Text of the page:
The Bank of Mum And Dad (BoMaD)
Many customers tell us how they wish they could do more for their kids and grandkids. Whether it’s to pay for educational expenses, help out with mortgage payments or contribute to a first home buyers deposit, many want to be the ‘bank of mum and dad’ and give to their family.
The ‘bank of mum and dad’ or BoMaD ranks as Australia’s tenth-largest lender according to the Australian Prudential Regulation Authority, accounting for more than $29 billion in funding for kids.
Typically funds are drawn from savings, with some dipping into their superannuation, often depleting long term retirement funding.
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Frequently Asked Questions
Using a Household Loan to be the bank of mum and dad
It’s important to ensure that intergenerational wealth transfer is responsible; you must make sure your own needs are met before trying to assist your loved ones. However, if your retirement funding needs are in hand, you can use a Household Loan to contribute to a first home buyers deposit, help children with mortgage expenses or cover the costs of education. This approach enables you to help children and grandchildren when they need it most and use your Household Capital™ to help the next generation build theirs. Try our equity calculator or call us on 1300 622 100 to see how using your Household Capital could improve your retirement income so you can stay safe and Live Well At Home.
What other strategies can I use to be the bank of mum and dad?
Traditionally, parents helping their children have generally used three strategies, each of which has its downsides.
The most common strategy is for parents to raid their retirement savings, which can wreak havoc on future retirement plans. It might leave you with reduced income or mean your retirement nestegg is not there for you when you need it.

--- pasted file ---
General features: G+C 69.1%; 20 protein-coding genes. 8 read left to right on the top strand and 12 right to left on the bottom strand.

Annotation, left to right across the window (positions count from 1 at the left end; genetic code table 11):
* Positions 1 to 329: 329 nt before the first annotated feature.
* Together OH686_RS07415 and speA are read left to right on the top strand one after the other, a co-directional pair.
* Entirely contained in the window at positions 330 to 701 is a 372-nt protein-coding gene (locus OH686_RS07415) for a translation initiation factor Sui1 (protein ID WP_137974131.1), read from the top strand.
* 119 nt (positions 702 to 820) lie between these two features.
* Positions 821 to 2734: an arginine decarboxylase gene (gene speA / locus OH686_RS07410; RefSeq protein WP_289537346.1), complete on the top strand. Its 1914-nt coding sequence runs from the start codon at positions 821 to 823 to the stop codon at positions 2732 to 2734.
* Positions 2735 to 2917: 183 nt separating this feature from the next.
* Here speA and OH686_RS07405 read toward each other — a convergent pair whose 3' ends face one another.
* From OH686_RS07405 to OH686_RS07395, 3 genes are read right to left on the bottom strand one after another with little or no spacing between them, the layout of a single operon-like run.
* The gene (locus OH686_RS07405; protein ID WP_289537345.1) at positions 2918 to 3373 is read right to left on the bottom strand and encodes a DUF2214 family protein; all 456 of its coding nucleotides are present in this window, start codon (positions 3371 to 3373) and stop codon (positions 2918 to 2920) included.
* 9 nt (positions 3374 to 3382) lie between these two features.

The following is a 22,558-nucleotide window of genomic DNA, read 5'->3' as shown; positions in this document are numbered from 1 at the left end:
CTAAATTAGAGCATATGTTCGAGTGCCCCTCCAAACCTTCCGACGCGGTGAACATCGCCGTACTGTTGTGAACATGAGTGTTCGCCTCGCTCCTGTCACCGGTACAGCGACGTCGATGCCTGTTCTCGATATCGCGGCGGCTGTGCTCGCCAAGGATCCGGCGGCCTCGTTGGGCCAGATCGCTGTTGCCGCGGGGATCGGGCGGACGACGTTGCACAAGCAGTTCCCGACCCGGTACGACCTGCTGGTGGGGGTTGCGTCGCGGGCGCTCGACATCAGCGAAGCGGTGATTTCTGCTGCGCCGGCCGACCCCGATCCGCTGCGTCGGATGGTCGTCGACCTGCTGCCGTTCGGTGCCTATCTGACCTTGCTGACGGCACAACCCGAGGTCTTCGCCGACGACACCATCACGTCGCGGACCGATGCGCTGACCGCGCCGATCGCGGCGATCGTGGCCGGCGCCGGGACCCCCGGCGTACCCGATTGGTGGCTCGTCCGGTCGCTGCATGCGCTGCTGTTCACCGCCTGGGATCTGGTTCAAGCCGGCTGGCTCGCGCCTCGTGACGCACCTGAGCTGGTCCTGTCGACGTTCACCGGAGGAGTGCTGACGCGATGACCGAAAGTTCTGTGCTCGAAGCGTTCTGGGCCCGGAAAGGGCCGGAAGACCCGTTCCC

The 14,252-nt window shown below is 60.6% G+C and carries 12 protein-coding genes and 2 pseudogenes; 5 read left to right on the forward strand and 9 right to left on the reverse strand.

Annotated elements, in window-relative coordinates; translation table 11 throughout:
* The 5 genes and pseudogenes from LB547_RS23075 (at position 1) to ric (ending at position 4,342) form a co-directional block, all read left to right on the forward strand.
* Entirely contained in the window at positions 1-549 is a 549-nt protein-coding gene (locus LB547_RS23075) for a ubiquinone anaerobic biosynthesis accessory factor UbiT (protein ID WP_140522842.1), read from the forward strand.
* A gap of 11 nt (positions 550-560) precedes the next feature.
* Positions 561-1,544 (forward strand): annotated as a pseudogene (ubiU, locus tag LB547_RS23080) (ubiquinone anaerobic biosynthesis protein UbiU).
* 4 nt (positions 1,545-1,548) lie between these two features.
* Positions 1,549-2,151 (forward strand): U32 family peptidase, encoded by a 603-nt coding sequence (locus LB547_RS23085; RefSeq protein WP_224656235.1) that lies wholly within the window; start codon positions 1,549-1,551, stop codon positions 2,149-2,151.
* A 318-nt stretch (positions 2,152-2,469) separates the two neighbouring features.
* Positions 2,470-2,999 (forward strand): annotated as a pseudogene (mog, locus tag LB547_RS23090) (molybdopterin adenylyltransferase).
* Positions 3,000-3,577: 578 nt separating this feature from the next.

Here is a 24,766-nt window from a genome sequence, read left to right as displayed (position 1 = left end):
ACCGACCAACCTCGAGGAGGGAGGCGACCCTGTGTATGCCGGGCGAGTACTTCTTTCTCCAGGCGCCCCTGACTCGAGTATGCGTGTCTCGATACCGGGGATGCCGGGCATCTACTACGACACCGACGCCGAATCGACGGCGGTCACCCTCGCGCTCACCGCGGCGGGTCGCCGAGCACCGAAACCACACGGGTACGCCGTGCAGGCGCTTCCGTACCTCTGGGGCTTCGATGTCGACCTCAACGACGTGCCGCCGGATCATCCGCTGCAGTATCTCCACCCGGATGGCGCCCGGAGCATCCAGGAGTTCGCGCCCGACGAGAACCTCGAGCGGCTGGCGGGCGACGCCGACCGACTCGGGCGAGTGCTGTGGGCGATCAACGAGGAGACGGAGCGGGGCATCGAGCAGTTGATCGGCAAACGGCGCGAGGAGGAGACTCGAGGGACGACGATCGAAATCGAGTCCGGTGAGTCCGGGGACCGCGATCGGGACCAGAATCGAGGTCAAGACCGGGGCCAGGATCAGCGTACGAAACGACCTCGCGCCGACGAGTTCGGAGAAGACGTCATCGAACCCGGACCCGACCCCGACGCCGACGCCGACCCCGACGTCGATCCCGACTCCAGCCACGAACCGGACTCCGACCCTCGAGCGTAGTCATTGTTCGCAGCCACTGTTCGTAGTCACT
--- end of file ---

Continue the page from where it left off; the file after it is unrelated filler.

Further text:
The second strategy is to be a mortgage co-borrower, which means you’re on the hook for mortgage repayments if your child misses them.
The third strategy is to be a guarantor on a mortgage, which can constrain your own ability to borrow and may put your property at risk if your child defaults on their mortgage repayments.
A Household Loan removes these risks because it doesn’t have to be repaid until you leave your home or it's sold. You could even agree a regular repayment schedule with your child; payments could be used to make interest-only repayments on your Household Loan, or agree a lump-sum repayment may pay off your Household Loan at a future date. There is no penalty for repayment of your Household Loan at any time.
A Household Loan enables you to help your children and grandchildren when they need it most and use your Household Capital to help the next generation build theirs.
Can being the bank of mum and dad affect my pension?
Before you give your kids money to buy a house or pay education expenses, be clear whether it’s a gift or a loan. If it’s a gift and you receive the Age Pension (or other benefits), you must declare it to Centrelink. The annual limit for gifting is $10,000 (or $30,000 over five years depending on your situation) – anything above that may affect your entitlements for up to five years.
If it’s a loan, it can still impact your pension entitlements. If you lend your children money instead of gifting it, that loan will be treated by Centrelink in the same way as most other investments, with a deemed rate of return – even if your kids weren’t expected to pay you interest or stop paying the interest you agreed.
Importantly, the impact of the loan on your Age Pension isn’t limited to five years, but for as long as the loan is outstanding.
It can also be advisable to provide your kids or grandkids a statutory declaration stating whether it’s a gift or a loan and, if it’s the latter, the terms. We require legal advice for all Household Loans; any terms agreed by you and the recipients should be documented as part of this process. In matters of money, emotions can get the better of us. Your Household Loan must be right for you as well as the right thing to do by your kids. Being clear and upfront will keep everyone secure.
What are the tax implications of being the bank of mum and dad?
While you should get advice from your accountant specific to your circumstances, there could be implications if you lend money, depending on whether interest is payable. If that’s the case, that interest could be considered investment income and therefore taxable in the hands of the lending parent.